23. Growth Drivers for Sector Lack of lending from Banks due to lack of collateral and

exploitation from Need for Credit by money lenders has exemplified the potential demand for microfinance Unprivileged Class services and the growth prospects of the industry. These include commercial debt and equity, form of grants and donations Increase in the and PE including VC funding. This has changed capital structure of this sources of finance industry for better Innovation in diversifying lender base, consolidating internal control systems Innovation and strengthen policies on human resources, disclosure, and organisational processes. Government Policy Microfinance Bill & proposed regulator NABARD will regulate & promote and Support growth of this sector in line with importance attached by government to this sector. Consolidation in the Increase in the number of partners in the commercial space will enable Industry them to introduce new products in insurance, remittance etc. Growing Migration Higher average loan size and greater use of technology such as smart cards and Urbanization and pointof-sale devices with wireless connectivity. in the urban areas will increase urban microfinancing. Human Resource Microfinance is attracting high quality, talented managers. People with skills Capacities in specialized HR needs such as local recruitments and cultural and linguistic integration; Standardizing the operating process and systems 24. High Transaction and Service Cost Credit Risk Other Risks KEY CHALLENGES 25. High Transaction and Service Cost Reasons Average microfinance loan size is small, hence the transaction cost on a percentage basis for a microfinance loan is higher. Lending large size loan may require evaluating the client, again increasing cost The most popular form of lending in Very high operational costs, especially at India is JLG model which incurs loan origination & during monitoring is peculiar costs such as group formation because of doorstep service and little or no costs, cost of training the borrowers deployment of technology solutions. with respect to the procedures to be Intense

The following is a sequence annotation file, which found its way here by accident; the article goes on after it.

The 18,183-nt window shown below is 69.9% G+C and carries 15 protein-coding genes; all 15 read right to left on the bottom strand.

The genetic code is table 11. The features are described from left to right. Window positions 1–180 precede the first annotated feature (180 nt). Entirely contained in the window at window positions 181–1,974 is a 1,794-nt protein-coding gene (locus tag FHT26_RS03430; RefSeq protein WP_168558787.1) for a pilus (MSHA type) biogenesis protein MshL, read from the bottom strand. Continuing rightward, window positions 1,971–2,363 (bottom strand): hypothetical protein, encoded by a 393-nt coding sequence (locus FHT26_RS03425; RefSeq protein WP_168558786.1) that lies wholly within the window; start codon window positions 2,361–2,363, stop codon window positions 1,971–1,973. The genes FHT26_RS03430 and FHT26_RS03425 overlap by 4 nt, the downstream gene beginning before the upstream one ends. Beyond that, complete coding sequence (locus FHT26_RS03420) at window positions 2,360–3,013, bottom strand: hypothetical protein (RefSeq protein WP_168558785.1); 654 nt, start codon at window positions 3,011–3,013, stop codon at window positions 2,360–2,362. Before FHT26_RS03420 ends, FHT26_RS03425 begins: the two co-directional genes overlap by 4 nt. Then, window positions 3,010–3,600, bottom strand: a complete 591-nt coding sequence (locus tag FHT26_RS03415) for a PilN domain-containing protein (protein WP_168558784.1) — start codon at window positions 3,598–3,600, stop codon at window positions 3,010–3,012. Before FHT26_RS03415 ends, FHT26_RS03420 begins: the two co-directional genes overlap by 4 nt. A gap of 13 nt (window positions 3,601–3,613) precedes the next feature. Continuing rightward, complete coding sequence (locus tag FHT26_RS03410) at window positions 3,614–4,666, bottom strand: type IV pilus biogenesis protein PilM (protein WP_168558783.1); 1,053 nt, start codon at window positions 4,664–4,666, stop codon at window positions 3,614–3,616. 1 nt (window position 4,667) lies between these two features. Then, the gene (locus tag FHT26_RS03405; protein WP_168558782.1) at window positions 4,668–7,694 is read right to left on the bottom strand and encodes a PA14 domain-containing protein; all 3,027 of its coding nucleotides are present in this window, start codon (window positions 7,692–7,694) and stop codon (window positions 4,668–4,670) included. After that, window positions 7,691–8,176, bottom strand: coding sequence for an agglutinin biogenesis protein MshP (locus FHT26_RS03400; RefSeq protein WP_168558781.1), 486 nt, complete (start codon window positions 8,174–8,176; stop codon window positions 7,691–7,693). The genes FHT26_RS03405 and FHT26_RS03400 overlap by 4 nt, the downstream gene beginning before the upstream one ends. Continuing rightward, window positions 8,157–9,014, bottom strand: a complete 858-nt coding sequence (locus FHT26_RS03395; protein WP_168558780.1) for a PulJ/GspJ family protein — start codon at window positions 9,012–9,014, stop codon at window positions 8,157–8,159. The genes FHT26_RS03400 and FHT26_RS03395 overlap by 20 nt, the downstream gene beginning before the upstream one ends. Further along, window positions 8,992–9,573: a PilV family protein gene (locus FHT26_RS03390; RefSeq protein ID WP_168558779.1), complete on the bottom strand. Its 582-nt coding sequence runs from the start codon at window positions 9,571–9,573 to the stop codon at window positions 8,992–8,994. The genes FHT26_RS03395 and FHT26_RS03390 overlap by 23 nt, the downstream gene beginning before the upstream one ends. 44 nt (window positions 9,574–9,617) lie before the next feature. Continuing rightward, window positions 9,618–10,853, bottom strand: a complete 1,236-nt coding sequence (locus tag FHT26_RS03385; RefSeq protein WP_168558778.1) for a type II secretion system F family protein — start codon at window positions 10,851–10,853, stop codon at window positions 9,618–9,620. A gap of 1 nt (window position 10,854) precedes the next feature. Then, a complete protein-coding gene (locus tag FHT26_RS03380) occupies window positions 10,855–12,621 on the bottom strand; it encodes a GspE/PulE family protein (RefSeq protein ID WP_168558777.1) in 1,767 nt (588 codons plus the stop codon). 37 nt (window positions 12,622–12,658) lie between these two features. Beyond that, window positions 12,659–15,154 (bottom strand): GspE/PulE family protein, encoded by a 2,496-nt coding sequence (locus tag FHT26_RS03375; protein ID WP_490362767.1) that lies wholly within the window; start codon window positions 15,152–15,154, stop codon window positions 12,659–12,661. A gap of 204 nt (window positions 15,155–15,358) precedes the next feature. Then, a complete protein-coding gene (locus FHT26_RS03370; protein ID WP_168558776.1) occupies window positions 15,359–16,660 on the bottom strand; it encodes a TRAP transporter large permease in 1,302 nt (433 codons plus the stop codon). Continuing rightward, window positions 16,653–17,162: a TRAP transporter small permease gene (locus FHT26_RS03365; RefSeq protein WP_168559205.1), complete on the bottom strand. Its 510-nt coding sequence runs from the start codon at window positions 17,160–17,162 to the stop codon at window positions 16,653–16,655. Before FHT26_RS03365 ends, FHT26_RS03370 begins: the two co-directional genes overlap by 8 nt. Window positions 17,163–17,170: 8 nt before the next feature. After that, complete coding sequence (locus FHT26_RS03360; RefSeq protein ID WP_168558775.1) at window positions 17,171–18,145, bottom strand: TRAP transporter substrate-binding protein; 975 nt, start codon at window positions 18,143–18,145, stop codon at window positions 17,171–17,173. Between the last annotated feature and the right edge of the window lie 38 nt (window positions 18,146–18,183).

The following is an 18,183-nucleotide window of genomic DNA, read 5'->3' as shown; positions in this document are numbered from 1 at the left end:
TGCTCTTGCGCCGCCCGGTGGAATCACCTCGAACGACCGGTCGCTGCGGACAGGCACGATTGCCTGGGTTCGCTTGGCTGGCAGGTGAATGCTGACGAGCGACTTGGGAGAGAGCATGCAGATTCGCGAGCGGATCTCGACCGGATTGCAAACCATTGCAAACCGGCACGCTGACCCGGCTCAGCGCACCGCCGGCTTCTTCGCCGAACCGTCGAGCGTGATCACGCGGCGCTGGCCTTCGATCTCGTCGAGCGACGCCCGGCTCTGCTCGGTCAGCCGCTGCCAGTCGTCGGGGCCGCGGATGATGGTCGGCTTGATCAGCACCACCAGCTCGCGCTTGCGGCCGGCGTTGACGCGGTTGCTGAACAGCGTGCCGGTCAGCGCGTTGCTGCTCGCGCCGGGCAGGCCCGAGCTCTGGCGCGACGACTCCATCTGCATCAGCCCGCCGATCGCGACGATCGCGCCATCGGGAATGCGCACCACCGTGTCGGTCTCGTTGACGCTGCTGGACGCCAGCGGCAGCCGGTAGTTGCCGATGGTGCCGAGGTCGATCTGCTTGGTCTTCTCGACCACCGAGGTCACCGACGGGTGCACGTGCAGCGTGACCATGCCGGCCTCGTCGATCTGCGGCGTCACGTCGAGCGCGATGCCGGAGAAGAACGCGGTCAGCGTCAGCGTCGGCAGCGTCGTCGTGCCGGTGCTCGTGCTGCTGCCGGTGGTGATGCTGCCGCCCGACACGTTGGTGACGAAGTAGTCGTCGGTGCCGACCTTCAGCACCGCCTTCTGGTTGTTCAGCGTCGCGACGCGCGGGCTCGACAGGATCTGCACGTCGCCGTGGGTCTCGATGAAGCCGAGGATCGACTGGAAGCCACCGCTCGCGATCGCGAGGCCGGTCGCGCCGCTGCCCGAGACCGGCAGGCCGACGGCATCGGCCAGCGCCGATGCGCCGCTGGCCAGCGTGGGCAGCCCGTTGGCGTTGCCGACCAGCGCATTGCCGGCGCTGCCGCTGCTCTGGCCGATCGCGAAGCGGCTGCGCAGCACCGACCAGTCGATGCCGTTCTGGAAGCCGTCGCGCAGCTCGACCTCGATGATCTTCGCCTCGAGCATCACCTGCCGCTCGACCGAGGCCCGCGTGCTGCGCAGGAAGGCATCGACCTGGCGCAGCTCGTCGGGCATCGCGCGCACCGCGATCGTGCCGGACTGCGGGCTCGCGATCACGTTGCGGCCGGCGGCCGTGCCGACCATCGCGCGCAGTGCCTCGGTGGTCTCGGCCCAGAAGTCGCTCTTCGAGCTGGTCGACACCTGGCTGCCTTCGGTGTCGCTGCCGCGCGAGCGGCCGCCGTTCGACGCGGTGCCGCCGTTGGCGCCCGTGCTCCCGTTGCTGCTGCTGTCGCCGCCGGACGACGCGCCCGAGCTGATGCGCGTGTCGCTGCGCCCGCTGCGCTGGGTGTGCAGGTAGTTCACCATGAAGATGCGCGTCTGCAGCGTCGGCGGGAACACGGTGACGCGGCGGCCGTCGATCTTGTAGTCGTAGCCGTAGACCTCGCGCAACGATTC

monitoring and repeated followed, higher degree of interaction. supervision, as well as higher Increased competition will lead to better frequency of installment payments. quality in services, lower loan sizes, lower MFIs face the challenge of finding rate of interests, diversification of products and use of technology as well to reduce the ways to reduce lending costs. transaction cost and cost of lending. Technology innovation, improved rural infrastructure, borrower education and urban microfinance are few ways to mitigate high transaction cost 26. Credit Risk Irregular Flow of Seasonality of agricultural activities & unique requirements of Income due to financing such activities (payback of loans can only take place Seasonality after production) Traditional farming practices, heavy dependence on monsoon, High Dependence on heavy dependence on the seasonal income, making it difficult to Monsoon assess borrowers repayment capacity. Uncertainty of Risk arises because of the nature of uncertainty involved with Market Conditions agricultural output in terms of yield and price. Lack of Skills leading Due to lack of proper education and vocational skills, their to Un-employability employability in non-farming jobs is very low. Lack of Tangible Absence of land deed, no records like IT returns irregular flow of Proof for Assessment income due to seasonality constitutes lack of tangible income of Income proof. Need for Information Adverse selection, over-indebtedness of clients and moral hazard Sharing & Better due to Lack of information about credit-worthiness of potential Technology clients. 27. Other Risks Operational Risk Inadequate or failed internal process due to people, system or external events. Rural people do not have credit history background. Business Promotion MFIs need skills in business management, such as marketing , finance and HR. Delivery of these skills is pending issue for most of them Literacy & Skill Levels of Clientele Low levels of literacy, relatively undiversified economies, high dependence on agriculture Rural economic activities have low profitability and prone to high risk Diversion of Funds to Unproductive Activities Use of loans for unproductive activities instead of purpose stated to the lender It is very difficult to assess where he/she is going to utilize the money. Regulatory Issues Still unregulated and not supervised by any dedicated body. MFIs are growing fast & they require regulatory authority to facilitate the growth. 28. Regulations and Policies Operational Improvement RECOMMENDATIONS
29. Regulations and Policies Definition of MFI: Encompass and allow MFIs to serve poor